Josh Kurtz: Coates of Armor

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By: Josh Kurtz 

If Heather Mizeur and Delman Coates had children together, they would look a lot like Bill de Blasio’s teenaged kids.

That may sound like a crude observation, considering Mizeur, the state delegate and Democratic candidate for governor, is a lesbian, and Coates, a minister and Mizeur’s new running mate, is a happily married father of four.

But it goes to a greater point: de Blasio, the newly elected mayor of New York, is now the role model for Mizeur and her campaign – as he has become for progressive longshots all across the country. Tapping Coates as her No. 2 burnishes Mizeur’s progressive credentials considerably and helps her wage a de Blasio-style campaign. Whether she can duplicate de Blasio’s success is another matter entirely.

Conventional wisdom will say that Coates is, at best, a puzzling pick.

As a two-term legislator running against two statewide elected officials in the Democratic primary, Mizeur needed a running mate with a lot of government experience, someone who could step in as governor on day one, if necessary. Coates, for all his talents and potential, fails the test.

The CW will say that Mizeur could have gotten some political pop if she’d picked an LG from Baltimore, since Lt. Gov. Anthony Brown went with Howard County Executive Ken Ulman and Attorney General Doug Gansler chose Prince George’s Del. Jolene Ivey. Instead of demonstrating her concern for Baltimore, Mizeur has joined the parade of gubernatorial contenders who are dissing political and community leaders in important Democratic territory.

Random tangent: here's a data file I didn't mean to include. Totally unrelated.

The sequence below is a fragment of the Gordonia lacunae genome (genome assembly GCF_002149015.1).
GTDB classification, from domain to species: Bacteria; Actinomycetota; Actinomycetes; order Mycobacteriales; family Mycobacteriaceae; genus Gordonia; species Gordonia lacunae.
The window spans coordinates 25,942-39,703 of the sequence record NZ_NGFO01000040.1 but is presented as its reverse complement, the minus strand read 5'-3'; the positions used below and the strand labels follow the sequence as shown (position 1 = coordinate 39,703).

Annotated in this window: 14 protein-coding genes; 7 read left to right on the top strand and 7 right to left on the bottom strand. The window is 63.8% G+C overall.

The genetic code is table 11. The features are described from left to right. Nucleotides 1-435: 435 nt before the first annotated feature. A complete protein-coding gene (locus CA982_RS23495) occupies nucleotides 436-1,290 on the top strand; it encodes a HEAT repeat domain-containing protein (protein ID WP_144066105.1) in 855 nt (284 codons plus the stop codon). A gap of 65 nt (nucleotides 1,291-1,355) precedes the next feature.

And the CW will rightly note that African-American ministers have not gotten very far in Maryland politics. Just to name two examples, Frank Reid lost his bid for Congress, and Anthony Muse has lost races for U.S. Senate and Prince George’s County executive and is in danger of losing his state Senate seat next year.

But granting all these stipulations, let’s face it: Would a longshot contender like Mizeur have been able to persuade a senior officeholder to join her ticket at this stage of the campaign? And why should Mizeur get any more criticism for bypassing potential running mates from Baltimore than Gansler or Brown? Maybe the three Democratic tickets say something about the shifting geographic balance of power in the state. Maybe they even say something about the quality of potential running mates in the Baltimore area.

Coates is best known in the state for being the rare African-American minister who embraced same-sex marriage during the legislative debate in 2012. But he’s far more than that.

In his nine years at Mount Ennon Baptist Church in Prince George’s County, Coates has grown his congregation five-fold. He’s a crusader against poverty, and a passionate advocate for community-based economic development, immigrants’ rights, and health care reform. He has book smarts, street smarts and political smarts, and is a protégé and close ally of Al Sharpton.   

So if you’re Heather Mizeur, looking to distinguish yourself and your campaign from Brown’s and Gansler’s, what’s not to like? Ulman and Ivey are solid running mates, but they’re conventional politicians, running on tickets headed by conventional politicians. Coates, like Mizeur, is something else.

Traditionally in Maryland statewide Democratic primaries, the most liberal candidate does not win. William Donald Schaefer had Steve Sachs on his left. Parris Glendening had Mary Boergers on his left. Ben Cardin had Kweisi Mfume on his left.